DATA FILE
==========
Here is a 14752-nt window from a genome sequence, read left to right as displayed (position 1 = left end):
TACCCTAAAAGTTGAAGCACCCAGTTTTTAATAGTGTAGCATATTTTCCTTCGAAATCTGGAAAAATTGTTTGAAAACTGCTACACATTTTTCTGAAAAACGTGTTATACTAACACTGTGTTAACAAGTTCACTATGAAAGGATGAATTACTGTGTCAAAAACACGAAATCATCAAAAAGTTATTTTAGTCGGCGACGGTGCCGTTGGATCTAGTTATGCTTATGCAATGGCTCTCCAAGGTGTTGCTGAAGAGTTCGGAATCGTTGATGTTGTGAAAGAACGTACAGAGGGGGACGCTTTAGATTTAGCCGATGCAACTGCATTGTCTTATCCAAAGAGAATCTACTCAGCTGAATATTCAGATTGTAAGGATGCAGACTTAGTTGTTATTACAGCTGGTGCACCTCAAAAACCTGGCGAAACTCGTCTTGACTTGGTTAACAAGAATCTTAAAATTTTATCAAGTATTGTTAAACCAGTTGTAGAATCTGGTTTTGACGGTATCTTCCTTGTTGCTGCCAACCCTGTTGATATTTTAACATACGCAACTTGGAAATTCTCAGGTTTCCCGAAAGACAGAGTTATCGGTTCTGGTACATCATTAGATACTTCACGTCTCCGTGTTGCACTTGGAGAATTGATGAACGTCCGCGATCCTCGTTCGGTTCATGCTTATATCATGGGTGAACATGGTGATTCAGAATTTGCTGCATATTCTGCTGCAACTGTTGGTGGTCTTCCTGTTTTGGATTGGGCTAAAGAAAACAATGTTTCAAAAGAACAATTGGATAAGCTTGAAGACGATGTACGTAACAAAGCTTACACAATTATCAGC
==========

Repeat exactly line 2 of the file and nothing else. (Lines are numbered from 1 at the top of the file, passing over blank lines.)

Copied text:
TACCCTAAAAGTTGAAGCACCCAGTTTTTAATAGTGTAGCATATTTTCCTTCGAAATCTGGAAAAATTGTTTGAAAACTGCTACACATTTTTCTGAAAAACGTGTTATACTAACACTGTGTTAACAAGTTCACTATGAAAGGATGAATTACTGTGTCAAAAACACGAAATCATCAAAAAGTTATTTTAGTCGGCGACGGTGCCGTTGGATCTAGTTATGCTTATGCAATGGCTCTCCAAGGTGTTGCTGAAGAGTTCGGAATCGTTGATGTTGTGAAAGAACGTACAGAGGGGGACGCTTTAGATTTAGCCGATGCAACTGCATTGTCTTATCCAAAGAGAATCTACTCAGCTGAATATTCAGATTGTAAGGATGCAGACTTAGTTGTTATTACAGCTGGTGCACCTCAAAAACCTGGCGAAACTCGTCTTGACTTGGTTAACAAGAATCTTAAAATTTTATCAAGTATTGTTAAACCAGTTGTAGAATCTGGTTTTGACGGTATCTTCCTTGTTGCTGCCAACCCTGTTGATATTTTAACATACGCAACTTGGAAATTCTCAGGTTTCCCGAAAGACAGAGTTATCGGTTCTGGTACATCATTAGATACTTCACGTCTCCGTGTTGCACTTGGAGAATTGATGAACGTCCGCGATCCTCGTTCGGTTCATGCTTATATCATGGGTGAACATGGTGATTCAGAATTTGCTGCATATTCTGCTGCAACTGTTGGTGGTCTTCCTGTTTTGGATTGGGCTAAAGAAAACAATGTTTCAAAAGAACAATTGGATAAGCTTGAAGACGATGTACGTAACAAAGCTTACACAATTATCAGC